David Maslanka: His life, works, and an analytical overview of Crown of thorns
Calhoun, Courtni Diane
I first became a fan of David Maslanka's music upon performing several of his works during my undergraduate studies at Stephen F. Austin State University in Nacogdoches, Texas. I found that his music has a real, perceptible sense of energy and forward drive, with haunting melodies and emotionally provocative harmonies. Though I am not a percussionist, the keyboard percussion ensemble <i>Crown of Thorns</i> sparked my interest when I listened to it for the first time in spring of 2010 and decided to use the piece for a class project. As I researched the piece, I discovered that writings on this piece were few, and I could find none that provided an in-depth harmonic analysis. This being the case, I set out to examine the harmonic structure and language of <i>Crown of Thorns</i>, aiming to answer the following questions: What is the nature of the harmonies used, how are harmonies in succession related, and what properties are present that cause the piece sound definitively tonal despite of the lack of "functional" harmony? This thesis is not intended to be a measure-by-measure analysis, but rather to find a suitable explanation for harmonic relationships and to identify aspects of "function" distinct from functional tonality of the Common Practice Era. In the initial chapter, an overview of biographical information is included, as well as a complete works list organized categorically and alphabetically. Devices from both diatonic tonal music and post-tonal music will be discussed in Chapter 2 in preparation for the subsequent analytical discussions of <i>Crown of Thorns</i> presented in Chapters 3 and 4.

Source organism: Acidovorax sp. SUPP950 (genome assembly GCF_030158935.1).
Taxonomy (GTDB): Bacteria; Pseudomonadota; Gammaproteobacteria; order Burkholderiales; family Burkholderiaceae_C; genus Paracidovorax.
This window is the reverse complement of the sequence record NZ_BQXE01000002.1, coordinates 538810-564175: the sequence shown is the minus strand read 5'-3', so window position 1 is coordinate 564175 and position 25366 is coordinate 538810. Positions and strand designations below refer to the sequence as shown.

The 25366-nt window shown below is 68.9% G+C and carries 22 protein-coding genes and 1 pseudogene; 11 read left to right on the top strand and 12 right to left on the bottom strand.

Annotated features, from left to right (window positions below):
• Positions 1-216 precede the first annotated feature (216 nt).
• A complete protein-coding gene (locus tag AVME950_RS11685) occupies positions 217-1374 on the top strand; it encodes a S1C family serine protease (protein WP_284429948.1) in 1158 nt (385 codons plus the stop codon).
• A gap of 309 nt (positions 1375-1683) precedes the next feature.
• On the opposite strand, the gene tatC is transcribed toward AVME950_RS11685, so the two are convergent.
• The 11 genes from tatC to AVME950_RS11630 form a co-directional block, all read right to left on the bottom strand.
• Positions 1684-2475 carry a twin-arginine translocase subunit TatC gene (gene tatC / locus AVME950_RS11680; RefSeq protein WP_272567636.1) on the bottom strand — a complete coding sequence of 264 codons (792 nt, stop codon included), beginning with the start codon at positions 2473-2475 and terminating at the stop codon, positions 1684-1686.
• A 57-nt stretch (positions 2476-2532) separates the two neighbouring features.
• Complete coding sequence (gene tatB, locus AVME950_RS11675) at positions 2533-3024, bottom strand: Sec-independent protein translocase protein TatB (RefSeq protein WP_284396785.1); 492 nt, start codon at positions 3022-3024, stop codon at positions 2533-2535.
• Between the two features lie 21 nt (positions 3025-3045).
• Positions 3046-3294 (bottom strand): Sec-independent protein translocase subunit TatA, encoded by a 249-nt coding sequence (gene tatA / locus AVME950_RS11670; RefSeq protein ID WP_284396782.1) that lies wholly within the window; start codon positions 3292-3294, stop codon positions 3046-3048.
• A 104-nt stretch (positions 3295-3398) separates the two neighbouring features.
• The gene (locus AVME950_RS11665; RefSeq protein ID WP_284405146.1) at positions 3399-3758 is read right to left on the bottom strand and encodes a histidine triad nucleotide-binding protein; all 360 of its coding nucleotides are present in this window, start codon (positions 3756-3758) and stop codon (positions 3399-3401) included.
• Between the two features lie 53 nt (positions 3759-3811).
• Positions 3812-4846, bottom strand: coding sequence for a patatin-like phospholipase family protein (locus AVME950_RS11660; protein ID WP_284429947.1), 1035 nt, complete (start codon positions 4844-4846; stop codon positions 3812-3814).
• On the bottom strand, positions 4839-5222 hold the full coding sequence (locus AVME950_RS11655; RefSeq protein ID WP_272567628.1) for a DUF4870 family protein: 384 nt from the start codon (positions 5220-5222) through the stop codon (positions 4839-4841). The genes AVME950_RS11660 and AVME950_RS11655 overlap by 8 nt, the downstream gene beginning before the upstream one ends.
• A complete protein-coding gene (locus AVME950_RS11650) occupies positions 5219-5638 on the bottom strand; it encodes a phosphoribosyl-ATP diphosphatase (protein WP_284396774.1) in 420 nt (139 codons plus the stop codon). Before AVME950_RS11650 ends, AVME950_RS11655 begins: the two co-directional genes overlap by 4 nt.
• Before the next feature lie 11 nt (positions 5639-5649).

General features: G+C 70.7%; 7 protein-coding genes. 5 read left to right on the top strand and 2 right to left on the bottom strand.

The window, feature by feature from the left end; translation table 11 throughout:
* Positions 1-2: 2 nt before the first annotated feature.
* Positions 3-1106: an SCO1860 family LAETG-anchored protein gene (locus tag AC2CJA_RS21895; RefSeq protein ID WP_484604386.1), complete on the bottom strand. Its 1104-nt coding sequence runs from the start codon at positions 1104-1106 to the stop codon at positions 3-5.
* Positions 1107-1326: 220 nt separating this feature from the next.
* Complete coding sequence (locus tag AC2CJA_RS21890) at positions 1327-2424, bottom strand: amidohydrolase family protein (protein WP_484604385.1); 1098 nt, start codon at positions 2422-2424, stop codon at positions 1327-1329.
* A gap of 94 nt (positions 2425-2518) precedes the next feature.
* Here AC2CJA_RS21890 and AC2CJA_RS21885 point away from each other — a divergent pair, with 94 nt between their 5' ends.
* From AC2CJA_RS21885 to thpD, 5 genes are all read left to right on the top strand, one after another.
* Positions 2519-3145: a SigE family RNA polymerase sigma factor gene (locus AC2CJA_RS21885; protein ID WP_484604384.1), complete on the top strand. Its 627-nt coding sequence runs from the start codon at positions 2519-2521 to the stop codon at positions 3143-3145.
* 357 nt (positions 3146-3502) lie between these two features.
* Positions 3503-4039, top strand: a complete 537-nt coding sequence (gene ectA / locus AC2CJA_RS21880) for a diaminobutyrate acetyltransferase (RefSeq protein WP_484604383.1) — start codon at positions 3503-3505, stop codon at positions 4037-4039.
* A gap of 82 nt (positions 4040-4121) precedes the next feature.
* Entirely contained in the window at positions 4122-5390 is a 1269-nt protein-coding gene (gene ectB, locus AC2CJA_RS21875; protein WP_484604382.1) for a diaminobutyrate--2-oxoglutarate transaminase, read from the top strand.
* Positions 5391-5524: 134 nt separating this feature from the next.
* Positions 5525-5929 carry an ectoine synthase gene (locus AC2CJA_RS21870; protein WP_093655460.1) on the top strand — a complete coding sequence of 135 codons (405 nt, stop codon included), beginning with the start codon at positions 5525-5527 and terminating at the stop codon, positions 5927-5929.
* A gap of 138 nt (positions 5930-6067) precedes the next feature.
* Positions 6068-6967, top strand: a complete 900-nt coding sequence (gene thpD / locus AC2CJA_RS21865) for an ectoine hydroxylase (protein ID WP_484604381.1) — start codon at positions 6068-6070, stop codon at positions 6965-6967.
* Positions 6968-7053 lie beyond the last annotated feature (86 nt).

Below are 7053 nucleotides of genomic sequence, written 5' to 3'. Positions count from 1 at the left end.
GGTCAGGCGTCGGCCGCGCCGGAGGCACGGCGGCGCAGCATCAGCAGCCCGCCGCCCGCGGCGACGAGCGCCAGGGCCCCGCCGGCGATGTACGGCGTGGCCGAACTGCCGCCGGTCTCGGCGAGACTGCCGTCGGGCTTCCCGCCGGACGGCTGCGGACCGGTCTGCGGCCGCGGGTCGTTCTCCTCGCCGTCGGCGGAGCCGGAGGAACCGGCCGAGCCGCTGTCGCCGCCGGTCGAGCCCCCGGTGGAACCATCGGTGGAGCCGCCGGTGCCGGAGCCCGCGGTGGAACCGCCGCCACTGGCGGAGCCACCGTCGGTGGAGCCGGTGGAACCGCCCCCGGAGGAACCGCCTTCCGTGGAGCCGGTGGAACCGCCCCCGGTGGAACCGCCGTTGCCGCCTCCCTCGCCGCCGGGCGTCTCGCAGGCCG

Percussion ensembles, Harmonic analysis
Calhoun, C. D. (2011). <i>David Maslanka: His life, works, and an analytical overview of Crown of thorns</i> (Unpublished thesis). Texas State University-San Marcos, San Marcos, Texas.